Eating like a local in Belize – cheap eats and where to find them!Kollecting Koordinates - Things to eat in Belize

wPigging out is a huge part of traveling for us. I’m a picky eater so I was worried I’d only be eating rice and beans in Belize, but boy was I wrong! Because of the blend of ethnic groups in Belize, Belizean cuisine features the same mix of flavours and ingredients. A sprinkle of Mexico, a dash of El Savador, a tablespoon of Guatemala, and a few drops of the Caribbeans. Heck, they even had bubble tea! We’ve put together a list of things to eat in Belize without breaking your wallet, and where to find everything.

Kollecting Koordinates - Things to eat in Belize

Know before you go:

  • Both Belizean Dollars (BZD) and US Dollars are accepted; the currency conversion is 2BZD = 1USD
  • Menus are in BZD; tipping is not mandatory but it’s nice to round up
  • Seafood and chicken are a lot more common than beef and pork
  • San Pedro = Ambergris Caye
  • Caye is pronounced ‘key’, not ‘kay’
  • Lobster fest takes places every July
  • Rum & coke and Belikin beer are the cheapest boozie options

Cheap local things to eat in Belize

Chocolate. Chocolate everything

We all know that Guatemala produces some of the world’s best chocolates, but did you know Belize’s chocolates are just as good as its neighbour’s? Chocolate was invented by the ancient Maya, who ruled the lands of Guatemala and Belize thousands of years ago. Belizean cacao, or raw chocolate seeds, are of superior quality as most of the cocoa trees here are grown organically.

AJAW Chocolate & Crafts in San Ignacio and Belize Chocolate Company in San Pedro both offer chocolate-making classes and a bunch of legit chocolate goodies. It’s pretty much chocolate heaven for those who love dark chocolate- the real deal. Stock up on cocoa nibs, raw chocolate bars, chocolate teas, and chocolate treats.

Tostada

These are crunchy open-faced tacos. Do not miss the shrimp tostadas at Pupuseria Salvadoreno in San Pedro. Each order costs 20BZD and comes with 4 delicious tostadas.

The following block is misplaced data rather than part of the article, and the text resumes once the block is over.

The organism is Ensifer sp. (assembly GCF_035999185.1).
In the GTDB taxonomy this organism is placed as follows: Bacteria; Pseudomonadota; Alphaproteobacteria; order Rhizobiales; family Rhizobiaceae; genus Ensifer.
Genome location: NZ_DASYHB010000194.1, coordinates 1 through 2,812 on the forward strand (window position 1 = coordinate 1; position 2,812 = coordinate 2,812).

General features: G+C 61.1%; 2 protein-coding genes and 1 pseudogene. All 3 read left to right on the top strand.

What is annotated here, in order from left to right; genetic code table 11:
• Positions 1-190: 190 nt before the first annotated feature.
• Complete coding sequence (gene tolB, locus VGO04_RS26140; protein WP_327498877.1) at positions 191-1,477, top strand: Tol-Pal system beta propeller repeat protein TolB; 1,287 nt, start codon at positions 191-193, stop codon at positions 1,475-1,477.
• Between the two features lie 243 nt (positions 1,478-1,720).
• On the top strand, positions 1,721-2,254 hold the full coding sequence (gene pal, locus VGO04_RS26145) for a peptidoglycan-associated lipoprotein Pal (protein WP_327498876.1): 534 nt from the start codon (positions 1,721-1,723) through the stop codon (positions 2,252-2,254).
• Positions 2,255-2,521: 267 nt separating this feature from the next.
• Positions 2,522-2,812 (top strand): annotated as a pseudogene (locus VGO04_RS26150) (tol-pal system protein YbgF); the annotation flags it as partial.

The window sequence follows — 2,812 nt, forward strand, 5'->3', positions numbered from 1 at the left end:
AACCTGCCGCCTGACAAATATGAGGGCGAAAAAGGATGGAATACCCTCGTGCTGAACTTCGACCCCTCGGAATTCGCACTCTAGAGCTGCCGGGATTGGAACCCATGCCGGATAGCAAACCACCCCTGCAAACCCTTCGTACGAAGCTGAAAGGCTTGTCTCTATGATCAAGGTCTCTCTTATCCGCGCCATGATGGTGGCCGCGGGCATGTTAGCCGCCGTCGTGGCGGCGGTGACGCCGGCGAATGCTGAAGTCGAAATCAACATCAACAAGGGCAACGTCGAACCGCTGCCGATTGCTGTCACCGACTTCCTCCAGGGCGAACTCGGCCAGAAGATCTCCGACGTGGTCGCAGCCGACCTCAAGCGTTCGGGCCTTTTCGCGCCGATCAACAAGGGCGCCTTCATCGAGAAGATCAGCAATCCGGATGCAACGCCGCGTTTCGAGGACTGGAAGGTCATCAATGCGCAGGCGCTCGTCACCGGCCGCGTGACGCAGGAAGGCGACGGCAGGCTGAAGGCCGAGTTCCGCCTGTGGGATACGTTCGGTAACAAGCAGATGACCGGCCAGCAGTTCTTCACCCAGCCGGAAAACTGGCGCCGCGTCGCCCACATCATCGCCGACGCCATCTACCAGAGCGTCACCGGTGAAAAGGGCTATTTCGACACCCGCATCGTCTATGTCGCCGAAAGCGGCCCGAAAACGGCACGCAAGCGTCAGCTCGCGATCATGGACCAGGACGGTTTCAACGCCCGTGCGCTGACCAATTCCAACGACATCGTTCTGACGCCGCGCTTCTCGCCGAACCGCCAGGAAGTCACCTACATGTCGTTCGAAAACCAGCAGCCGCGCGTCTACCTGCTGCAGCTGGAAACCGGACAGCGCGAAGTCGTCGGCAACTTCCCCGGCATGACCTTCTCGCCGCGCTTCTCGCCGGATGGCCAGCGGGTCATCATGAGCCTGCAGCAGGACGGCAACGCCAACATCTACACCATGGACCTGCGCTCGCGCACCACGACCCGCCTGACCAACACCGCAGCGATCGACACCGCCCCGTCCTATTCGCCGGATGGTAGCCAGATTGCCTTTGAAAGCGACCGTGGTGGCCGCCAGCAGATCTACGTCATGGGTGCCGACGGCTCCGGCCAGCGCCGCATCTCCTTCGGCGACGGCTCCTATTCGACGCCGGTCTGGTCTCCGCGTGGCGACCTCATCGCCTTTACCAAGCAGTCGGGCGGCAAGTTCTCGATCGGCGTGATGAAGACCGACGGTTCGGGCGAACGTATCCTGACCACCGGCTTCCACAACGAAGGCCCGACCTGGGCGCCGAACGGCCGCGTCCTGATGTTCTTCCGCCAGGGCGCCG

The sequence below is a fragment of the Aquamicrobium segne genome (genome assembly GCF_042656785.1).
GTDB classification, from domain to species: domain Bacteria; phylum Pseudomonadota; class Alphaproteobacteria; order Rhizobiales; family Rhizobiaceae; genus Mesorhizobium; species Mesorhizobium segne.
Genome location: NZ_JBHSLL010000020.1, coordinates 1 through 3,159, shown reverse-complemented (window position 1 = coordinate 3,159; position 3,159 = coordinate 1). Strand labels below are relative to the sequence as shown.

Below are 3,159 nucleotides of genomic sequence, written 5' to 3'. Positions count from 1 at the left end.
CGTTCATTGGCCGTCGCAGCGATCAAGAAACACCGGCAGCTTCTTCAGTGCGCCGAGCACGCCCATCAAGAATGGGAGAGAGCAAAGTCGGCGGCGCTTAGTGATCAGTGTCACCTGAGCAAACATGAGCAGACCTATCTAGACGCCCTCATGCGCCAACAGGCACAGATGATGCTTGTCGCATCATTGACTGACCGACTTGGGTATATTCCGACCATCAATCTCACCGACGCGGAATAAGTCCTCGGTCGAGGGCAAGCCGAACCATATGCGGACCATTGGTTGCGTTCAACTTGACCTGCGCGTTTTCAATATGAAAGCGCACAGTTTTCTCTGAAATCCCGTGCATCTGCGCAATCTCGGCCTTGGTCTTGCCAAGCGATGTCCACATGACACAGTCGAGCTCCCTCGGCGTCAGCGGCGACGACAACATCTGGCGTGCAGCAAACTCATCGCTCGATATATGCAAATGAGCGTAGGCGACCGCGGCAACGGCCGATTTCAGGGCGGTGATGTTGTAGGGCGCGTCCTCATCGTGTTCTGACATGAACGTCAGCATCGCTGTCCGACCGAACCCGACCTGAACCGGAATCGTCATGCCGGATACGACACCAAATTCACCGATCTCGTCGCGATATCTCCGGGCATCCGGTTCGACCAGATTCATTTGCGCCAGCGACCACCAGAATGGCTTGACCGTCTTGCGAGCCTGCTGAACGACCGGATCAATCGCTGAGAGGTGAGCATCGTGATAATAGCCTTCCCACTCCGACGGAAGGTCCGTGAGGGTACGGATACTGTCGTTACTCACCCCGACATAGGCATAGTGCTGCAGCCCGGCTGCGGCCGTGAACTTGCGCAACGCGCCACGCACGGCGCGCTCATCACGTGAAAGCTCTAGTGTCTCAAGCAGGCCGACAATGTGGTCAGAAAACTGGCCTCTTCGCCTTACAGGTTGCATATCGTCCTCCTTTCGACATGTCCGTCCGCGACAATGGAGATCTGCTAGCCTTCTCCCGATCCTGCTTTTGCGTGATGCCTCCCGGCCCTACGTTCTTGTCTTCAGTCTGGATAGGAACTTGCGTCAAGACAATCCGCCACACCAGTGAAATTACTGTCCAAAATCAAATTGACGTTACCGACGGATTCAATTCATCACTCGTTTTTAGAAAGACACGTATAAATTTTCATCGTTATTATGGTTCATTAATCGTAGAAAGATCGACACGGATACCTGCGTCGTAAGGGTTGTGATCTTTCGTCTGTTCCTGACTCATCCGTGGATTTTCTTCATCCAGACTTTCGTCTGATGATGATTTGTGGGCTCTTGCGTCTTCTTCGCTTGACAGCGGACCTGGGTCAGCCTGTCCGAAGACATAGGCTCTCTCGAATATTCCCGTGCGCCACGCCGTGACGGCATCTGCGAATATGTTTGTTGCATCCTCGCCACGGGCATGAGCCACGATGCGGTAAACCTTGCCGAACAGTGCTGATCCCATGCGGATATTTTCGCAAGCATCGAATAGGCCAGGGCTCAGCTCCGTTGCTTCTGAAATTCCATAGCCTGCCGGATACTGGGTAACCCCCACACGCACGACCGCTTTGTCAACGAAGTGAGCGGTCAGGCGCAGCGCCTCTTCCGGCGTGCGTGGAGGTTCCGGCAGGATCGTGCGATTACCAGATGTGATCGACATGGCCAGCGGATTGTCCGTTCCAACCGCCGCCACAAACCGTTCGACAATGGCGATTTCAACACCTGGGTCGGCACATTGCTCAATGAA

Kollecting Koordinates - Things to eat in Belize - Tostada

shrimp tostadas from Pupuseria Salvadoreno

Pupusas

One of the most common things to eat in Belize is actually a traditional Salvadoran dish. These are handmade corn tortilla cooked on the grill; with or without beans, meats, and cheese. Load it up with some pickled slaw and hot sauce and you’ve got yourself a delicious quick bite.

The pupusas at Pupuseria Salvadoreno are 2.50BZD each and you can choose from a wide selection of fillings. Another place for pupusas is in San Ignacio at the Saturday Farmer’s Market. For 2BZD each, you can find them at all the food stands.

Kollecting Koordinates - Things to eat in Belize - Pupusa

pupusa (left) and quesdilla (right) at Pupuseria Salvadoreno

Quesadilla

Lots of restaurants in Vancouver serve chicken quesadillas with sour cream and salsa, but nothing compares to the quesadillas we tasted at the San Ignacio Farmer’s Market. It was so simple- no sour cream, no salsa, no fillings. Just straight up cheese and tortilla, grilled to perfection. We got 2 huge pieces for just 3BZD!

Ceviche

Ceviche with conch, shrimp, or lobster? The choice is yours. Seafood is Belize’s forte, especially on the Cayes. You can find ceviche everywhere but prices vary quite a bit depending on where you go.

The best bang for the buck ceviche is at a beach-front restaurant in San Pedro called ‘Nook’. They have happy hour every day from 5-6:30pm with 50% off cocktails and appies. For 10BZD, their yummy ceviche comes in a huge bowl with freshly fried chips… if you’re lucky, that is. We had fresh chips the first time but they use prepackaged chips on our second visit.

Jerk Chicken

Belize ain’t Jamaica, but Robin’s Kitchen in San Pedro is bomb dot com. I don’t know if Robin’s actually his name but he’s a funny, chatty dude who makes chicken that’s out of this world. There’s no menu- it’s either jerk chicken/fish or curry chicken/fish served with rice and beans, plantains, and coleslaw. Prices are very fair at 14BZD a plate. If there’s smoke from the grill, it’s open. They get super busy, so go early before everything sells out!

Burrito

The burritos in Belize are massive! Stuffed with beans, rice, and your choice of protein, they’re bigger than your average dinner plate. Our favourite spot is Waruguma in San Pedro, where lobster burritos are 27BZD.

Kollecting Koordinates - Things to eat in Belize

Taco

They’re not the big tacos North Americans are accustomed to. Tacos in Belize are more like taquitos. Neri’s Tacos is where all the locals go, and there’s always a line. For 1BZD you get 3 tacos; yes, that cheap! You’ll see locals with stacks of tacos on their plates. Despite it being so busy and a hole-in-the-wall kinda place, the service here is fantastic.

Kollecting Koordinates - Things to eat in Belize

Fry Jacks